52 Ucello has the double meaning in Italy of penis.
54 Blanche is not named or represented in
the book, but the many shields with the arms of France (often with a kingfisher
nearby), as also those of Artois (
55 Cosimus Stornajolo, Bibliothecae Apostolicae Vaticanae codices manu scripti recensiti iussu Pii X Pontificus Maximi: Codices Urbinates Latini , II (Rome: the Vatican, 1912), 130-34, is the only complete description of the text.
57 F. 13 is reproduced in color in Peter Kidson, Medieval World. Landmarks of the World's Art (New York: McGraw Hill, 1967), pl. 81.
58 Montague R. James, A Descriptive Catalogue of the Second Series of Fifty Manuscripts (Nos. 51-100) in the Collection of Henry Yates Thompson (Cambridge: Cambridge University Press, 1902), 50-74, no. 57. John Harthan, Books of Hours and their Owners (London: Thames and Hudson, 1977), 46-49. Members of her household may also be depicted (f. 88).
59 Suzanne Lewis, "The Apocalypse of Isabella of France: Paris, Bibl. Nat. MS Fr. 13096," Art Bulletin 72 (1990), 234, n. 61, was the first to suggest Isabelle was the "patron," a view that is supported by further evidence by Stanton. I am grateful to the author for a manuscript copy of this piece.
60 Among Christian themes are the Apostles Creed with prophets, and New Testament scenes including the adulteress brought before Christ, Mary Magdalen washing his feet and recognizing that he is risen, Salome and John the Baptist, a Passion cycle, and Marianic scenes including the Dormition, funeral, Coronation, and miracles.
61 In fact France was the only European country that had no ruling queens or serious female claimants to the throne throughout the middle ages: Armin Wolf, "Reigning Queens in Medieval Europe: When, Where,and Why," in Medieval Queenship , ed. John Carmi Parsons (New York: St. Martin's Press, 1998), 169-70
62 Andrew W. Lewis, Royal Succession in Capetian France: Studies on Familial Order and the State (Cambridge: Cambridge University Press, 1981), 153-54. Edward II, of course, claimed that his wife could rule France after her brothers. Female rulership was not rejected in England until 1376, when Edward III named his grandson as his heir, overlooking his daughter, Isabelle: Michael Bennett announced a document to the press in July 1997, as yet unpublished.
63 Although there are no heraldic arms or obits in the calendar to confirm Jeanne's ownership, the Hours now in the Cloisters are virtually unanimously accepted as hers, though this has been challenged on the basis of style by Michaela Krieger, "Die 8216;Heures de Jeanne d216;Heures de Jeanne d'Evreux' und das Pucelle-Problem," Wiener Jahrbuch für Kunstgeschichte 42 (1989): 101-32. If it was made for another of the six Capetian queens of this generation, this would only slightly alter the date and the age of the recipient.
65 Moly Teasdale Smith, "The use of grisaille as Lenten observance," Marsyas 8 (1957-59): 43-54. The grisaille painting of the Passion on silk that is known as the "Parement de Narbonne," with Charles V and Jeanne de Bourbon as kneeling donors, is an altar covering for Lent dating from about 1375 (for this see also: Fastes du Gothique , no. 324, 371-73). Many later triptychs have grisaille figures, like unpainted statues, on the outer side of the wings, to be seen during lent.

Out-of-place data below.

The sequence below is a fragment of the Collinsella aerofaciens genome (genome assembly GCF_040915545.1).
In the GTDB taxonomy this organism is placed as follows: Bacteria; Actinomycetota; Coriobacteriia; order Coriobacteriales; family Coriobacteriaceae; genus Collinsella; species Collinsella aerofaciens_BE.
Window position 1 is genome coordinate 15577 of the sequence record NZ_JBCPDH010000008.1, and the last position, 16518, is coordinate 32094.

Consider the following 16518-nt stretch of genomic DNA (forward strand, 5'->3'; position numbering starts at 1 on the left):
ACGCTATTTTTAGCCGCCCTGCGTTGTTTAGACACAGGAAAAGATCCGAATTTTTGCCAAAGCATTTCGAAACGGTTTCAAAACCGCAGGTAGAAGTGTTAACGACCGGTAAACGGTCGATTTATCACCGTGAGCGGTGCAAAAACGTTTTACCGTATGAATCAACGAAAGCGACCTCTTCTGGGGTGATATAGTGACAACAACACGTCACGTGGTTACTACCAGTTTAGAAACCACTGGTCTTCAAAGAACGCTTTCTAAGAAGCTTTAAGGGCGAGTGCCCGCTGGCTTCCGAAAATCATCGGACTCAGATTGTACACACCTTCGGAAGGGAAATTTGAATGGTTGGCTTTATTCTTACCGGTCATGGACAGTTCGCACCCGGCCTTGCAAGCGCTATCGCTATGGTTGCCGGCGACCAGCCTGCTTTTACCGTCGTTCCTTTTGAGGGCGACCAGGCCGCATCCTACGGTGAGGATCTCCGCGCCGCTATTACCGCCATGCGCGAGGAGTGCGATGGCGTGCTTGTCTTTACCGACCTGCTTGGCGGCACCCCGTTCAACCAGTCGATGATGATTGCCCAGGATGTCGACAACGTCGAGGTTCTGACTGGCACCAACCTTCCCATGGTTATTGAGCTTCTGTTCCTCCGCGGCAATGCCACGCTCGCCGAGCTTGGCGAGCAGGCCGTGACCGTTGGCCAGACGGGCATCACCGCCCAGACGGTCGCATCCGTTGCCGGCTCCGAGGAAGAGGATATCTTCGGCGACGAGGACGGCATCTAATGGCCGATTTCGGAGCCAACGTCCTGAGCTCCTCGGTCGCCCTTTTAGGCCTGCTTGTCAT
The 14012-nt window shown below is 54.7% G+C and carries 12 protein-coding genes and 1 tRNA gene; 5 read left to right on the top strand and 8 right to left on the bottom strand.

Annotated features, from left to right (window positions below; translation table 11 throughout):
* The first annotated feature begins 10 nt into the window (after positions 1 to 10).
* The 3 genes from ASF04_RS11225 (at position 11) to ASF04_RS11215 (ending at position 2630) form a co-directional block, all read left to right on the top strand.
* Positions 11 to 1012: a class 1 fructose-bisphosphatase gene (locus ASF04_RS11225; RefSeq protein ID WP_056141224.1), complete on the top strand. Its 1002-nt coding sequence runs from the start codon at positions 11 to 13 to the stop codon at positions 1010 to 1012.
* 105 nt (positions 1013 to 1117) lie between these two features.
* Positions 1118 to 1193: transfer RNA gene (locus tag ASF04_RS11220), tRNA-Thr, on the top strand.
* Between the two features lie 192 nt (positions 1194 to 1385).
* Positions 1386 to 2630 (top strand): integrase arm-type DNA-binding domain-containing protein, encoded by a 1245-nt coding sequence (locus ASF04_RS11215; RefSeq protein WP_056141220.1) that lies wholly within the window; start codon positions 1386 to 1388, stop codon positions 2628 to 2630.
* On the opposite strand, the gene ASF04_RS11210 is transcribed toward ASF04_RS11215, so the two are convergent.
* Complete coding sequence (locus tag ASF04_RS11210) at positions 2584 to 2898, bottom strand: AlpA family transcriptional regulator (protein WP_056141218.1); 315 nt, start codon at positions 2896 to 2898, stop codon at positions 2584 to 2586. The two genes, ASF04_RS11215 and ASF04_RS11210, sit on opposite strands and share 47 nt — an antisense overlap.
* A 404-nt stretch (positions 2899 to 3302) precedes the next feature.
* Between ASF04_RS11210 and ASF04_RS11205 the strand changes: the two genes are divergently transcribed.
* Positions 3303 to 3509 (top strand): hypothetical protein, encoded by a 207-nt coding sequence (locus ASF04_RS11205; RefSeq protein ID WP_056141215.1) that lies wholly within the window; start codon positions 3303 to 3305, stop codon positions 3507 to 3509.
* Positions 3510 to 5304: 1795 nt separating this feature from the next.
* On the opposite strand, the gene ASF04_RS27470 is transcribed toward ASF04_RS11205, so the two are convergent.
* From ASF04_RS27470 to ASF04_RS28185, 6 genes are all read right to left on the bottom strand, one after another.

66 Pucelle or his shop may also have illuminated Gautier de Coincy's Miracles of the Virgin for Charles le Bel in 1327 (the king paid Thomas de Maubeuge who was perhaps a middle-man). In this manuscript (Paris, Biblithèque Nationale, MS n. a. fr. 24541, ff. 237 & 338v) a king and queen kneel before the Virgin and Child, the queen under the prayer ending in display capitals: "et benedictus fructus ventris tui" (and blessed be the fruit of thy womb). Carla Lord, "Thomas de Maubeuge and the Miracles of the Virgin," Source: Notes in the History of Art 8/9 (Summer/Fall 1989): 2-4, has made the case for this identification.
67 Jeffrey M. Hoffeld, "An Image of St. Louis and the Structuring of Devotion," The Metropolitan Museum of Art Bulletin (February 1971), figs. 1-11, illustrate all these openings.
68 Leroquais, 203, notes that several rubrics
direct the brothers in the liturgy, notably for Good Friday. A
kneeling monk is illustrated in Pl. XXXV. In others of these books, although
Latin often evades the gender of the first person, as we
saw in chapter 1, when prayers are for "us sinners" it distinguishes between
69 Lucy Freeman Sandler, "Jean Pucelle and the Lost Miniatures of the Belleville Breviary," The Art Bulletin 66 (1984): 90-91. This article gives a very thorough discussion of this text, with transcription and translation, and related images, citing earlier bibliography.
70 Frances G. Godwin, "An Illustration to the De Sacramentis of St. Thomas Aquinas," Speculum 26 (1951): 609-14.
71 The illuminator who copied this page in the Breviary of Charles V, MS lat. 1052, f. 245v, understood that this is the key marginal group, and s/he put it at the top of the page, neglecting to copy several other motifs.
72 Genealogies are remarkably hard to establish. My Table 1 (chapter 3) leaves out some children of these last Capetians who died young. Jean Charles Volkmann, Généalogies des rois de France "pour l'histoire" (Paris: Editions Jean-Paul Gisserot, 1997), 53, shows seven children born to Philippe V and Jeanne de Burgogne [d'Artois], including two sons and a daughter who died in infancy; the same source gives Jeanne d'Evreux another daughter, Jeanne (1326-27), and claims that Marie died young
73 L. M. J. Delaissé, J. Marrow, and J. de Wit, The James A. Rothschild Collection at Waddesdon Manor: Illuminated Manuscripts (Fribourg: Maison du Livre, 1977), 37-58.
74 Delaissé, Marrow, and de Wit, 48-49, cite Angelus Walz, Compendium Historiae Ordinis Praedicatorum , 2nd. ed. (Rome: Pont. Athenaeum "Angelicum," 1947), 665, to the effect that in 1350 four of the 150 nuns were princesses.